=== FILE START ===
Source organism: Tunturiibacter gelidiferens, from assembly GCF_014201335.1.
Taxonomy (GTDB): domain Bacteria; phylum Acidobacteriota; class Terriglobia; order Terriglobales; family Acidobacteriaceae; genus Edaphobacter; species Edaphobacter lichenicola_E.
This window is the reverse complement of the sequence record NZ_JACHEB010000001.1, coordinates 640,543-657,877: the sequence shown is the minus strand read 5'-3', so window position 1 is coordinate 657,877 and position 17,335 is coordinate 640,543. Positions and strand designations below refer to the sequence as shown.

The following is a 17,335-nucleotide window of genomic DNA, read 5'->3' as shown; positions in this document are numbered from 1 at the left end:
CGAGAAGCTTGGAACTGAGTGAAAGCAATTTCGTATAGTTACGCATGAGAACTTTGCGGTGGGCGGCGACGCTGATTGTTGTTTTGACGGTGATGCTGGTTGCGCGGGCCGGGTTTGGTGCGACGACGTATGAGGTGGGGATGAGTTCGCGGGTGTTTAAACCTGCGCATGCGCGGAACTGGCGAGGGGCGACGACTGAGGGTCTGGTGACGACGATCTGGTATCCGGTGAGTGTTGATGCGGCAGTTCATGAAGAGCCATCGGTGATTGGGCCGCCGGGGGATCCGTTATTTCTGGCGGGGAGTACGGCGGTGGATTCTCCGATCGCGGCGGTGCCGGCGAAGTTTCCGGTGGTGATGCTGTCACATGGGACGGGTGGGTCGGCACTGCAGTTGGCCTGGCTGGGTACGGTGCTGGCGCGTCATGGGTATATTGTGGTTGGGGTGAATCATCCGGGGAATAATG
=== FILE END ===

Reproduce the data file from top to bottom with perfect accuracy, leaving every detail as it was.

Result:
Source organism: Tunturiibacter gelidiferens, from assembly GCF_014201335.1.
Taxonomy (GTDB): domain Bacteria; phylum Acidobacteriota; class Terriglobia; order Terriglobales; family Acidobacteriaceae; genus Edaphobacter; species Edaphobacter lichenicola_E.
This window is the reverse complement of the sequence record NZ_JACHEB010000001.1, coordinates 640,543-657,877: the sequence shown is the minus strand read 5'-3', so window position 1 is coordinate 657,877 and position 17,335 is coordinate 640,543. Positions and strand designations below refer to the sequence as shown.

The following is a 17,335-nucleotide window of genomic DNA, read 5'->3' as shown; positions in this document are numbered from 1 at the left end:
CGAGAAGCTTGGAACTGAGTGAAAGCAATTTCGTATAGTTACGCATGAGAACTTTGCGGTGGGCGGCGACGCTGATTGTTGTTTTGACGGTGATGCTGGTTGCGCGGGCCGGGTTTGGTGCGACGACGTATGAGGTGGGGATGAGTTCGCGGGTGTTTAAACCTGCGCATGCGCGGAACTGGCGAGGGGCGACGACTGAGGGTCTGGTGACGACGATCTGGTATCCGGTGAGTGTTGATGCGGCAGTTCATGAAGAGCCATCGGTGATTGGGCCGCCGGGGGATCCGTTATTTCTGGCGGGGAGTACGGCGGTGGATTCTCCGATCGCGGCGGTGCCGGCGAAGTTTCCGGTGGTGATGCTGTCACATGGGACGGGTGGGTCGGCACTGCAGTTGGCCTGGCTGGGTACGGTGCTGGCGCGTCATGGGTATATTGTGGTTGGGGTGAATCATCCGGGGAATAATG